As cannabis plants typically receive most lighting from above, many growers may be familiar with the disappointment of an uneven, lop-sided yield come harvest time. Whereas in an outdoor setting, plants are bathed in adequate sunlight from the side during those long spells where the sun sets and rises, and treated to ample natural overhead light through the middle hours of the day; in indoor settings where artificial light is typically limited to overhead canopy lighting, plants will tend to offer larger, denser buds on the upper areas of the plant, and smaller budding further down where less light reaches. This makes for a top-heavy yield, bearing less fruit in the lower areas of each plant.
Fortunately, this can be easily remedied with the addition of side or supplemental lighting, which when used correctly and set up effectively, can produce more bountiful results.[i]
Types of Lighting
There are three types of lighting growers can implement in order to enhance gains:
1) Side Lights – These are often positioned vertically around the perimeter of the plants, and can be added to increase secondary and tertiary (undergrowth) flower yield by increasing the light availability to the non-apical (lower) flowers.
2) Sub-canopy lights – These are lights positioned at the base of the plant to increase light availability to the lower parts of the plant (similar to side lights in terms of the goal they try to achieve)
3) Supplemental lights – these can be extra lights e.g. in a greenhouse to manipulate day length, but can also be included to simply add more photons to the growing area, again usually for the purposes of yield enhancement.
In many cases, the type of additional lighting used will likely be dictated by availability of free space in the growing environment.
Training your plants, and increasing the number of apical buds by topping (the practice of cutting the main stalk to force bushier growth) etc, has been shown to increase the yield capabilities, and as such is beneficial in helping to produce a consistent crop, however, auto-flowering cultivars lose the capacity to automatically flower independent of day length when they are cut, and so in this scenario, adding illumination to the lower parts of the plant may be beneficial to the overall yield of the plant.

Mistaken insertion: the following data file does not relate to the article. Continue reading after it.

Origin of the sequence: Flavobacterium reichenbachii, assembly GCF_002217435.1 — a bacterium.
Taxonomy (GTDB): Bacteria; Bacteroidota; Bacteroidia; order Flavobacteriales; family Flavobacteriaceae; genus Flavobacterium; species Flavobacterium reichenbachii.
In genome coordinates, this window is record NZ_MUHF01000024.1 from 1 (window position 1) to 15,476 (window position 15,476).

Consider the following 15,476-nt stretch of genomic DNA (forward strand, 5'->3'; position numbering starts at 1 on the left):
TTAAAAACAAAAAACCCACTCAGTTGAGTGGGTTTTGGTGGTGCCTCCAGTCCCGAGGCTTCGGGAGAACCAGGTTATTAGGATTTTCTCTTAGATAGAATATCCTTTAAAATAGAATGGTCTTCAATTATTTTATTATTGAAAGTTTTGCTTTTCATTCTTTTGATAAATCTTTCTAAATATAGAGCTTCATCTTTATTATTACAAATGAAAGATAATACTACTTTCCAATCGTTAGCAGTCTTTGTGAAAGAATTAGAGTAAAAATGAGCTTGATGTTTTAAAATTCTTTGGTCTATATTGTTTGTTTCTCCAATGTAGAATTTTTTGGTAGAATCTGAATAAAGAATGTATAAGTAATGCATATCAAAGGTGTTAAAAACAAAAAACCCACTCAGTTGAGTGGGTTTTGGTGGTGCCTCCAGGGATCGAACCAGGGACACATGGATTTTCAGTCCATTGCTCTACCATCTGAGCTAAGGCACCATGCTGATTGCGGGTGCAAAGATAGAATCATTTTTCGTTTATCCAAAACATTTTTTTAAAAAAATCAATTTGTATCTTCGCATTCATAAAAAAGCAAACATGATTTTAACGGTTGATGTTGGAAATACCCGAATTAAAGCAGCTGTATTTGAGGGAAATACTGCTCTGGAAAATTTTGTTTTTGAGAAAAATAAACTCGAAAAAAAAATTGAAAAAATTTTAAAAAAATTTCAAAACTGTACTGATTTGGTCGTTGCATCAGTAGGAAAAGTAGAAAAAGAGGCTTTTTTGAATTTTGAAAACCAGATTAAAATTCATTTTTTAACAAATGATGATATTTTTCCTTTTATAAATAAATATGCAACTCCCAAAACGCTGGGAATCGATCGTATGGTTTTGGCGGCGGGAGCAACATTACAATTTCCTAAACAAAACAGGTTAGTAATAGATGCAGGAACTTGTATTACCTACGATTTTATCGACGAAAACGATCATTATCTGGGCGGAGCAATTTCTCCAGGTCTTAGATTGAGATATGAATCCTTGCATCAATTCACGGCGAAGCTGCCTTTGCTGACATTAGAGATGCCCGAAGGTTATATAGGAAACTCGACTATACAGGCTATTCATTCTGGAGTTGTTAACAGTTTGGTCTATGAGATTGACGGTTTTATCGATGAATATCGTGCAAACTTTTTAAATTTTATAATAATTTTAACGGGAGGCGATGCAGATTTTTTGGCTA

Yields from sub-canopy lighting
The use of sub-canopy lights has been tested in controlled experiments which resulted in a claimed yield enhancement of between 19% and 24%.[ii] The study concluded that this was the result of increased light reaching mid and lower canopies, which are shaded by the top part of the plant. While this study did not address the quality of the flowers produced on the lower canopy, it was observed that they flowered at a surprisingly low temperature. However, it should be noted that sub-canopy lighting could potentially cause conflicting signalling cues, as plants detect the direction of light and will typically grow in favour of the strongest light source. Despite this risk, the test concluded that, in addition to increased yield, sub-canopy lighting also returned an increased bud-to-leaf ratio, and minor changes in terpenes.
Why You Shouldn’t Use More Overhead Lighting
To strengthen the case for sub-canopy or side light supplementation, consider this: Using only overhead static lights means the lower parts of your plants will receive less intense light levels due to shading, but any attempt to solve this by adding additional overhead canopy lighting will increase the risk of inducing high light-stress responses, likely causing photodamage – which includes bleaching of leaf colour and faster-occuring necrosis among its destructive powers. Sub-canopy and side lighting help to avoid this by distributing light evenly and in a controlled manner across the body of the plants.
Research suggests that, while upward-facing sub-canopy lighting is useful, it’s something of a second-best alternative and should only be employed if side-facing lights are not viable[iii]. LED lights make a great option for cannabis grow rooms, as they allow the cultivator to choose a precise light spectrum. In addition, they provide great lighting for photosynthesis, while at the same time consuming less power, and as such are cost-effective. Better yet, good LED grow lights feature cooling systems such as fans or heat sinks to eliminate the risk of overheating, and avoid leaf burn [iv]. As such, LED lights are deemed a great option for side-lighting.
It’s worth mentioning that photosynthesis in plants can be limited by the following: Intensity/quality of light, and CO2/Water/Nutrient availability. The saturation limit for photosynthesis is typically around 1800 μmol·m-2·s-1.[v]
Improving yield in the lower parts of the plant may be achieved by increasing intensity of light to the mid and lower tiers, toward the 1800 μmol·m-2·s-1 saturation limit – but avoid increasing overhead light intensity. As with any adjustments to the growing environment, small, incremental changes are easier to manage, and if possible, always run a trial before introducing on a large scale.